Go Open Concept In Communal Spaces
Photo Source: CoWomen
Open spaces are often the way to go when it comes to communal areas. It helps ensure every area gets adequate light sweeping through and it can also encourage users to take advantage of amenities when they see others using them. Above you will see that the CoWomen co-working space in Berlin keeps their work area open. However, they also section off areas using furniture to create a bit of privacy and intimate seating areas. Beyond positioning furniture, you may want to try creating privacy in an office area with retractable room dividers or curtains. Many contemporary spaces also use glass to muffle acoustics and add a bit of separation.
Shift to Casual
Even in a corporate setting, aim to make communal spaces a bit more casual. This will help ensure users feel relaxed in the setting, making them more likely to want to use the area. A more relaxed design can also open up the opportunity for better brainstorming sessions. Employees will feel more at ease and willing to put forth new ideas. Even if you already have a communal space or the plans for one, you can shift its vibe to more casual with a few select changes.
Leisure: Encourage relaxation through fun by adding a games table where appropriate, such as in a lounge or break room. Alternatively, a reading nook or the addition of a coffee bar can also achieve a similar effect.
Art: Go bold and playful with an abstract art piece or two. It will infuse the space with color and a youthful vibe.
Furniture and Accessories: Add a few pieces that you would find in a home setting. This may include a plush couch with throw pillows, a few lounge chairs, a couple table lamps, or a throw rug.
- Add a Conversation Piece
No one likes awkward silence or stagnant conversation. Try adding a focal point that will give people something to talk about. This may include eye-catching furniture, an unusual piece of art, a grand light fixture, or a living wall, like pictured. A living wall is a great addition to any space. It can be customized to suit any amount of light and it comes with many benefits. Indoor greenery filters pollutants out of the air. Providing a way to fulfill our biological need to connect with nature, leading to improved mental and physical health.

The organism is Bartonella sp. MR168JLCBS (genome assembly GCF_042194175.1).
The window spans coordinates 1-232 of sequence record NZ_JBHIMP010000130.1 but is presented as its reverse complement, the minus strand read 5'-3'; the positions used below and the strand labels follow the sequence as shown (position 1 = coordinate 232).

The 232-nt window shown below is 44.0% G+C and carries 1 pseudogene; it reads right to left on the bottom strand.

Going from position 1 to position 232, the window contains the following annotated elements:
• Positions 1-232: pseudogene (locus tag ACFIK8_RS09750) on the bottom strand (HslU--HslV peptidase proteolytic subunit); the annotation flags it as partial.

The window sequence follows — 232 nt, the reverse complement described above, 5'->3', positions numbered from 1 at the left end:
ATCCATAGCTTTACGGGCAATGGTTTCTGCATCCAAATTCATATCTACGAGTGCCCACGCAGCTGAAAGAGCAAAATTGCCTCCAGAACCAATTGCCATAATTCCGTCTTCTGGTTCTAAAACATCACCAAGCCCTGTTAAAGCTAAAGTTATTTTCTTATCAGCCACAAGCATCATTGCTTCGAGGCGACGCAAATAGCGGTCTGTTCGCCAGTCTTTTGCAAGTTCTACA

Put Function First, Design Second
Set aside the latest design trends and your personal taste to make sure the communal area functions for its purpose. One easy way to do this is to poll potential users. Questions you may want to ask are:
- What would you use the space for?
- How often would you use it?
- What would be useful for your needs?
- What is the #1 thing you would like to see in the space?
Once you have those basics pinned down, build your design around it—instead of the other way around.
The best communal spaces are all about fulfilling the users wants and needs. They can be more of a challenge to design. However, when thought and care are put into their construction, they hold a ton of potential to add value to users’ lives .